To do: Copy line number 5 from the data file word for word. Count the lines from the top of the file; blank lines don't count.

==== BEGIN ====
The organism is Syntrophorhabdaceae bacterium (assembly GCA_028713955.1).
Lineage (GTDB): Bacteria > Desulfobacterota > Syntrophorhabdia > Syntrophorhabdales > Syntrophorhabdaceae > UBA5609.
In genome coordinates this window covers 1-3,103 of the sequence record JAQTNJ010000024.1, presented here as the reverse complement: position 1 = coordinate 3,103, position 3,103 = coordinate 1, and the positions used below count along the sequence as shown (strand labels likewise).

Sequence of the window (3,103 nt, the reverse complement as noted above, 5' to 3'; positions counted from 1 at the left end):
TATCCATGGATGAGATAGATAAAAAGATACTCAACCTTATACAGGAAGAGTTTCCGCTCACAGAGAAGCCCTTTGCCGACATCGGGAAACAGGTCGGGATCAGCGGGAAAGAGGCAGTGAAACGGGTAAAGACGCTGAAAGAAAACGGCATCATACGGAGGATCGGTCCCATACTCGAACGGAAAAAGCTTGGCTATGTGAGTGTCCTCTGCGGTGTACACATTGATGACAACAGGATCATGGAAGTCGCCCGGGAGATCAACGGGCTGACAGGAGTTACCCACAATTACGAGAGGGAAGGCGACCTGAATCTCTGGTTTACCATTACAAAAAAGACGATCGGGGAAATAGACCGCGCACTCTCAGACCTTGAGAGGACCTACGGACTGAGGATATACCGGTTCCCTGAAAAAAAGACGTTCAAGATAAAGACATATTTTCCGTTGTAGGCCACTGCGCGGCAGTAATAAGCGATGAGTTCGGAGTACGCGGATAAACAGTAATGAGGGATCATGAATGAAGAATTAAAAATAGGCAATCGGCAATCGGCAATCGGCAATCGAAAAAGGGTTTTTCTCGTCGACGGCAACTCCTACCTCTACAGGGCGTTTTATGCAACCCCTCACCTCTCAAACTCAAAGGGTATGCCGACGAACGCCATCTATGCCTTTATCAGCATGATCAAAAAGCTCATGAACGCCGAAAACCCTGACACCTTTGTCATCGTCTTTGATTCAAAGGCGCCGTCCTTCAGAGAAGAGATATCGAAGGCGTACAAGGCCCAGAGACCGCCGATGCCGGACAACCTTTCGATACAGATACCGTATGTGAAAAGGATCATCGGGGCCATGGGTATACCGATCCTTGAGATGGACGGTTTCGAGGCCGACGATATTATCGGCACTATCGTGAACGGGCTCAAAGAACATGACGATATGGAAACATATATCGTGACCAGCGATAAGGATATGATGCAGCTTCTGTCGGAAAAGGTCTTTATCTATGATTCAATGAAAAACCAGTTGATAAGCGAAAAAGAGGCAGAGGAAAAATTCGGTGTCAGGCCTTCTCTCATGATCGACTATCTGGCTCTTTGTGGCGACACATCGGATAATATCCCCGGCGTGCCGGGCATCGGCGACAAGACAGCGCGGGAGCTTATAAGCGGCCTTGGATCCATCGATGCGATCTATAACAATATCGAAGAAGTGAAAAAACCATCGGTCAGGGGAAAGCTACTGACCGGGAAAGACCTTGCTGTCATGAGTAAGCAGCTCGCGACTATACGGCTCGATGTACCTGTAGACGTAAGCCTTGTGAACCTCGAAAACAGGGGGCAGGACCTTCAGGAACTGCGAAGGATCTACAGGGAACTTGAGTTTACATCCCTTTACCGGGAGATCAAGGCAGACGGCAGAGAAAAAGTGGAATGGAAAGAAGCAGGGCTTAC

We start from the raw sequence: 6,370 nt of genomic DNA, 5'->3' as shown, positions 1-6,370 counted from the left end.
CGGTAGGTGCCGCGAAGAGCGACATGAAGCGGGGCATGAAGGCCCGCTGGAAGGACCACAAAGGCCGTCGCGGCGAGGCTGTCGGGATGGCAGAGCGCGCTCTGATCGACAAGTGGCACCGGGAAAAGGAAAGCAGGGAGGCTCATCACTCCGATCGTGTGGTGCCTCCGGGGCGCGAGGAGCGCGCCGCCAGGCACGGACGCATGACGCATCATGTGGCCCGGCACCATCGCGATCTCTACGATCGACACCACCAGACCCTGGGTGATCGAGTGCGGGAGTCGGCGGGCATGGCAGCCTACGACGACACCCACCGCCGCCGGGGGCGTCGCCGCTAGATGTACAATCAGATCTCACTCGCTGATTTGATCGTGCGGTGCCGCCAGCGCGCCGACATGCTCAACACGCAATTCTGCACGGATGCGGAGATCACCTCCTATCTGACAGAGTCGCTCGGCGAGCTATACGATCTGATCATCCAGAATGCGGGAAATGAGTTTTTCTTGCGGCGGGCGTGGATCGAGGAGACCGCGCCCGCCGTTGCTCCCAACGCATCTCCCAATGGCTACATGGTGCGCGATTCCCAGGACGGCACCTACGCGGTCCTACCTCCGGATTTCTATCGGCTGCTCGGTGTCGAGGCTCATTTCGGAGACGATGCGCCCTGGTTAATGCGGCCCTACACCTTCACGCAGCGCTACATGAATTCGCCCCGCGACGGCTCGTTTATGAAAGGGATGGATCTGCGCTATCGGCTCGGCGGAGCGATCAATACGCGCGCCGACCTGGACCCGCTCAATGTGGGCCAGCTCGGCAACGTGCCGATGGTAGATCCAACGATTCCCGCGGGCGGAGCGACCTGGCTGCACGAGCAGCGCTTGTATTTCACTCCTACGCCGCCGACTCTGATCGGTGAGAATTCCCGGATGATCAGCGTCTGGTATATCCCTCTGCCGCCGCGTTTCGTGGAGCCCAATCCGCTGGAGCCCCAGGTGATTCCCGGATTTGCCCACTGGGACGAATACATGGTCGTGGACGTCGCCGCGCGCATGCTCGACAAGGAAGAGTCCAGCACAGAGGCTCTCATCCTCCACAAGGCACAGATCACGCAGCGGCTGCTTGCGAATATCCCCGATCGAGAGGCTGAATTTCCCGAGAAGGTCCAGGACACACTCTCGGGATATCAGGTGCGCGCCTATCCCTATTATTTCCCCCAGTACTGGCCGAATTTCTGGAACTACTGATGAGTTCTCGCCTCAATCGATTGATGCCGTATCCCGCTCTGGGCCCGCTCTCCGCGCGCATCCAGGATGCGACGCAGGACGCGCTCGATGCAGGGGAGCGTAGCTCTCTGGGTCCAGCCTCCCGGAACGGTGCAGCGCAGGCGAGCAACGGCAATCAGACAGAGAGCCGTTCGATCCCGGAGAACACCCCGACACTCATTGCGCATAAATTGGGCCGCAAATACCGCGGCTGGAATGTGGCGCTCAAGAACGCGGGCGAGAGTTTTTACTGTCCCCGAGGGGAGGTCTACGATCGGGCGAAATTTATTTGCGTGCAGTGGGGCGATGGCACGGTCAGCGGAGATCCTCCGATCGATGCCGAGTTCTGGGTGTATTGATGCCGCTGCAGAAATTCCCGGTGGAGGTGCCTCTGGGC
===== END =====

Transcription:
TATCCATGGATGAGATAGATAAAAAGATACTCAACCTTATACAGGAAGAGTTTCCGCTCACAGAGAAGCCCTTTGCCGACATCGGGAAACAGGTCGGGATCAGCGGGAAAGAGGCAGTGAAACGGGTAAAGACGCTGAAAGAAAACGGCATCATACGGAGGATCGGTCCCATACTCGAACGGAAAAAGCTTGGCTATGTGAGTGTCCTCTGCGGTGTACACATTGATGACAACAGGATCATGGAAGTCGCCCGGGAGATCAACGGGCTGACAGGAGTTACCCACAATTACGAGAGGGAAGGCGACCTGAATCTCTGGTTTACCATTACAAAAAAGACGATCGGGGAAATAGACCGCGCACTCTCAGACCTTGAGAGGACCTACGGACTGAGGATATACCGGTTCCCTGAAAAAAAGACGTTCAAGATAAAGACATATTTTCCGTTGTAGGCCACTGCGCGGCAGTAATAAGCGATGAGTTCGGAGTACGCGGATAAACAGTAATGAGGGATCATGAATGAAGAATTAAAAATAGGCAATCGGCAATCGGCAATCGGCAATCGAAAAAGGGTTTTTCTCGTCGACGGCAACTCCTACCTCTACAGGGCGTTTTATGCAACCCCTCACCTCTCAAACTCAAAGGGTATGCCGACGAACGCCATCTATGCCTTTATCAGCATGATCAAAAAGCTCATGAACGCCGAAAACCCTGACACCTTTGTCATCGTCTTTGATTCAAAGGCGCCGTCCTTCAGAGAAGAGATATCGAAGGCGTACAAGGCCCAGAGACCGCCGATGCCGGACAACCTTTCGATACAGATACCGTATGTGAAAAGGATCATCGGGGCCATGGGTATACCGATCCTTGAGATGGACGGTTTCGAGGCCGACGATATTATCGGCACTATCGTGAACGGGCTCAAAGAACATGACGATATGGAAACATATATCGTGACCAGCGATAAGGATATGATGCAGCTTCTGTCGGAAAAGGTCTTTATCTATGATTCAATGAAAAACCAGTTGATAAGCGAAAAAGAGGCAGAGGAAAAATTCGGTGTCAGGCCTTCTCTCATGATCGACTATCTGGCTCTTTGTGGCGACACATCGGATAATATCCCCGGCGTGCCGGGCATCGGCGACAAGACAGCGCGGGAGCTTATAAGCGGCCTTGGATCCATCGATGCGATCTATAACAATATCGAAGAAGTGAAAAAACCATCGGTCAGGGGAAAGCTACTGACCGGGAAAGACCTTGCTGTCATGAGTAAGCAGCTCGCGACTATACGGCTCGATGTACCTGTAGACGTAAGCCTTGTGAACCTCGAAAACAGGGGGCAGGACCTTCAGGAACTGCGAAGGATCTACAGGGAACTTGAGTTTACATCCCTTTACCGGGAGATCAAGGCAGACGGCAGAGAAAAAGTGGAATGGAAAGAAGCAGGGCTTAC